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Timeless, though a product of its time - 100%

RedRedSuit, September 28th, 2016

(I rate on a 10 point scale. 2 = unlistenable, 4 = mediocre but has its moments, 6 = good, 8 = great, 10 = classic. Generally 6+ = worth buying. The odd numbers are "in-between" scores.)

For a classic, Mindcrime is an odd album. It is unmistakably, unapologetically '80s, with a pronounced trebly sound, high-pitched operatic metal vocals, and a (male) protagonist named Nikki. It sounds '80s, and it references '80s things -- war on drugs, greedy preachers, the phony enemy that is Communism, etc. It's somewhere between glossy heavy metal and aggressive hard rock, with a progressive pedigree but boasting beautiful, catchy choruses and radio-friendly hit songs.

Essentially, while it is by no means some kind of pop-oriented, image-obsessed hair metal, it's still the type of music that was essentially commercially annihilated by Nirvana's Nevermind in the early '90s -- in a way that rougher bands like Metallica or Megadeth or Pantera, for example, were not.

Despite all this baggage, Mindcrime remains a classic, which is almost miraculous in a way. It just works THAT well, to this day, because it is both a collection of universally great or good songs and a coherent, evocative concept album. About the only negative thing I can say about it -- other than perhaps a couple of clumsy lines from Geoff Tate -- is that its sound can be off-putting to those coming into it with a thrash metal or Black Sabbath sensibility (which, let's face it, describes plenty of metalheads). I remember listening to it for the first time, having heard all these accolades afforded it for years, and initially thinking, "THIS wimpy-sounding '80s rock album is what everyone's been praising?" -- then I listened to it. Again. Again. Again. And the more I listened, the more I became addicted to virtually all its qualities.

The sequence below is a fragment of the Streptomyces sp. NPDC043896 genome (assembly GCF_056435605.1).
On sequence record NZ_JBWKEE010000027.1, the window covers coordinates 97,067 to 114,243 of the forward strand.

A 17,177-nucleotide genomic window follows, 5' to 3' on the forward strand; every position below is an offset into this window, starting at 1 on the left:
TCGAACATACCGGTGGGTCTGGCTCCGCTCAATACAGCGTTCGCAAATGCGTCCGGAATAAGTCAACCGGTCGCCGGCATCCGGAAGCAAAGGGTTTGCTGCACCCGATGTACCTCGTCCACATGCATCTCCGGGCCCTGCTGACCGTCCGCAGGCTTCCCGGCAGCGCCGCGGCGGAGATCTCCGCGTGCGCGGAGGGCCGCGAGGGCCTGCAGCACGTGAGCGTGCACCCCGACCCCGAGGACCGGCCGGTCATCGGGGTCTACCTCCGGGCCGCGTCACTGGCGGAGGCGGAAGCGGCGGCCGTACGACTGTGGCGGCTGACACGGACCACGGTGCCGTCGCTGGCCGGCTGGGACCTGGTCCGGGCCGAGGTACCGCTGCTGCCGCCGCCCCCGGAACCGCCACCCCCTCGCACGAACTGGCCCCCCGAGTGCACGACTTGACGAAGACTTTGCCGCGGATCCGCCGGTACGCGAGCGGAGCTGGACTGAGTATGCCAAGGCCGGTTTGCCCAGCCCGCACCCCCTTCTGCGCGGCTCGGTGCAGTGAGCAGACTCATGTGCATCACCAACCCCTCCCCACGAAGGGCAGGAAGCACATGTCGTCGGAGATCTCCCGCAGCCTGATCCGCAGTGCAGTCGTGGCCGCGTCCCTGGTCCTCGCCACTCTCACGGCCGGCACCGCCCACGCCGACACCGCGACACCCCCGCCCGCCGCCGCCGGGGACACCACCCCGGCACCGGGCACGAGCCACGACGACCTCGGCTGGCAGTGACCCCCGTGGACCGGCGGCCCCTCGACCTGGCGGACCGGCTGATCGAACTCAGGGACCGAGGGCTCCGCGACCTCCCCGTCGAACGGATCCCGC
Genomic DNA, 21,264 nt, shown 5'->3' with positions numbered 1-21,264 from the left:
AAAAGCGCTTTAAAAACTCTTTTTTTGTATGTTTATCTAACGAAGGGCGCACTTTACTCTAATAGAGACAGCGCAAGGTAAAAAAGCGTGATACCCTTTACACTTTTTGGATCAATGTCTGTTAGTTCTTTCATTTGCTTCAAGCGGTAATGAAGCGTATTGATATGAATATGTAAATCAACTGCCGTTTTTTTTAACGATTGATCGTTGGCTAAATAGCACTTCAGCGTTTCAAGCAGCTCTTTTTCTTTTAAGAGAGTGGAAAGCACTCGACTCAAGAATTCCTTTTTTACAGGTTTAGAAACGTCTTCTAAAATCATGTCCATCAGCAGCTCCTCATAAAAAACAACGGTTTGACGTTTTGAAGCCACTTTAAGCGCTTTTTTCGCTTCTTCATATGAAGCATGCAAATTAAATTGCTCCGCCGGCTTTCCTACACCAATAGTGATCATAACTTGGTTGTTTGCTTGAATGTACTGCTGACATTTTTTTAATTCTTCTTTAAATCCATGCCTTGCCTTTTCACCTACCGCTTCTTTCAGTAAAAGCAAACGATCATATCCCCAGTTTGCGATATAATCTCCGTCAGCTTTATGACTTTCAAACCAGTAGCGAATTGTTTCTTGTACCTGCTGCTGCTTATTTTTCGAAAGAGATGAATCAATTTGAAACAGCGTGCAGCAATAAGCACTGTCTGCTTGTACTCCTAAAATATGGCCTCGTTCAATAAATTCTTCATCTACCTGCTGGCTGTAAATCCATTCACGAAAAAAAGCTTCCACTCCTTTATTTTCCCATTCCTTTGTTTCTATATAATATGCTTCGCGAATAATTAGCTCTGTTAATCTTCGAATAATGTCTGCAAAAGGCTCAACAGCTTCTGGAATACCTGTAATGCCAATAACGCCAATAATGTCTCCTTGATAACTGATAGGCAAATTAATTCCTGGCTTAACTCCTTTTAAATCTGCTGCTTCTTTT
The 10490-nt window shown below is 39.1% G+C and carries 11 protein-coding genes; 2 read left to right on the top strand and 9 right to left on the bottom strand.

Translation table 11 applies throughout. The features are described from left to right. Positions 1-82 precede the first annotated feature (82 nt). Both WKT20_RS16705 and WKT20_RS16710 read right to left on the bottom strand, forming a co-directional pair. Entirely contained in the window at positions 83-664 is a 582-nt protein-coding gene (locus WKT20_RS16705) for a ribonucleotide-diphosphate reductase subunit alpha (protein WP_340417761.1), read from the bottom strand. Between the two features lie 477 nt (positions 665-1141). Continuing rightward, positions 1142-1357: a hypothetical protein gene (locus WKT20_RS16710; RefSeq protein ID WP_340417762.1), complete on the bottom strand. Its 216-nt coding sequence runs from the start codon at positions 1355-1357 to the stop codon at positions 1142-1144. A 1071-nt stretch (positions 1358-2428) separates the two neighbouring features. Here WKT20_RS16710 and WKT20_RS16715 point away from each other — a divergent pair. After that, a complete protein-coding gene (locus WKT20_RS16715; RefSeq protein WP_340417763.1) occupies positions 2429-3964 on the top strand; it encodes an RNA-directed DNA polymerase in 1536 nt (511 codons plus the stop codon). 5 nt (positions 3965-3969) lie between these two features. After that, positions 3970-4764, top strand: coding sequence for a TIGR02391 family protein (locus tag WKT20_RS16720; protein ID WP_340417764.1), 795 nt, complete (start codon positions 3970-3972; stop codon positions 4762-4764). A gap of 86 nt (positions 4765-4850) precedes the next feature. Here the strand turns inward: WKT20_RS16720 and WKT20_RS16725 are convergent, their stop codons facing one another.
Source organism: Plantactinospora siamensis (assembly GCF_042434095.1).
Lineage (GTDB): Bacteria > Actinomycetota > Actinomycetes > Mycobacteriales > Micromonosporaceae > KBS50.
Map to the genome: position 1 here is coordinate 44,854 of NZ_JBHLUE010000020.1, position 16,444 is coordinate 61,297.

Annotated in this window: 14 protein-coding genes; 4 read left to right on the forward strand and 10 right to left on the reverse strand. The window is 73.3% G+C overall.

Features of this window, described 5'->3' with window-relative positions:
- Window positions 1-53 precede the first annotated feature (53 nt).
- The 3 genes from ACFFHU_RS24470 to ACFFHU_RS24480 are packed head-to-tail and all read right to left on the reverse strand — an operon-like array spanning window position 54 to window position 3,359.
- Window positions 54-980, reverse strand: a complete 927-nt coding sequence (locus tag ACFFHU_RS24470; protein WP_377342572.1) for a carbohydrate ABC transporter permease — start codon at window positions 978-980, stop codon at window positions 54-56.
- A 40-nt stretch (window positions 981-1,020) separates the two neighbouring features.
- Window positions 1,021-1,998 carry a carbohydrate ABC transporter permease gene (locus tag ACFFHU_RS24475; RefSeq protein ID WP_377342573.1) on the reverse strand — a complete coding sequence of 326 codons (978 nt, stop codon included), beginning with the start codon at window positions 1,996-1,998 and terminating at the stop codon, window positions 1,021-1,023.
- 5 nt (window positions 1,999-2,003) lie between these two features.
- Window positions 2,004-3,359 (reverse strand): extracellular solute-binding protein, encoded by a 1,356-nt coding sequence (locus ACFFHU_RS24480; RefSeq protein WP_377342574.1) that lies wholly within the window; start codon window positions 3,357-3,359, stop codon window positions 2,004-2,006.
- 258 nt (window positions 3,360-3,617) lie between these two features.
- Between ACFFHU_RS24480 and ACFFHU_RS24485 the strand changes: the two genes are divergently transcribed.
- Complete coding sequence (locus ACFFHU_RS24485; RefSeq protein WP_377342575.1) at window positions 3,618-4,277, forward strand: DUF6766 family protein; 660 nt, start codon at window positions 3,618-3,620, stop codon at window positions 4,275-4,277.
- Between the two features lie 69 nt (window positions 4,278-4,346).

Let's start with the story. Mindcrime is a concept album, possibly the mother of all metal concept albums. It tells the story of a junkie named Nikki who gets involved in some kind of shadowy scheme to assassinate people in high places as directed by the evil Dr. X. X provides the drugs and the brainwashing, while Nikki provides his killing skills. Eventually Nikki has 2nd thoughts due to the involvement of his love interest, the ex-hooker Sister Mary, and things unravel from there.

On the one hand the story and characters are full of archetypes, maybe even clichés. On the other hand, the singer Geoff Tate more than sells these. His voice bleeds emotion, and when guest vocalist Pamela Moore participates on one song as Mary, she is his match every step of the way. As important is perhaps the fact that, while ultimately quite focused on these characters, the album is also obviously a form of strong social commentary. In the first half of the album, while Nikki is getting involved in the conspiracy, the messages are political and social and explicitly delivered, with commentary on fighting the drug war, corrupt priests, corrupt politics in D.C., etc. In the second half, while Nikki's life has essentially gone to shit in a circle of drugs and violence, the commentary is more subtle and character-based but still has things to say about the way we treat the dregs of society.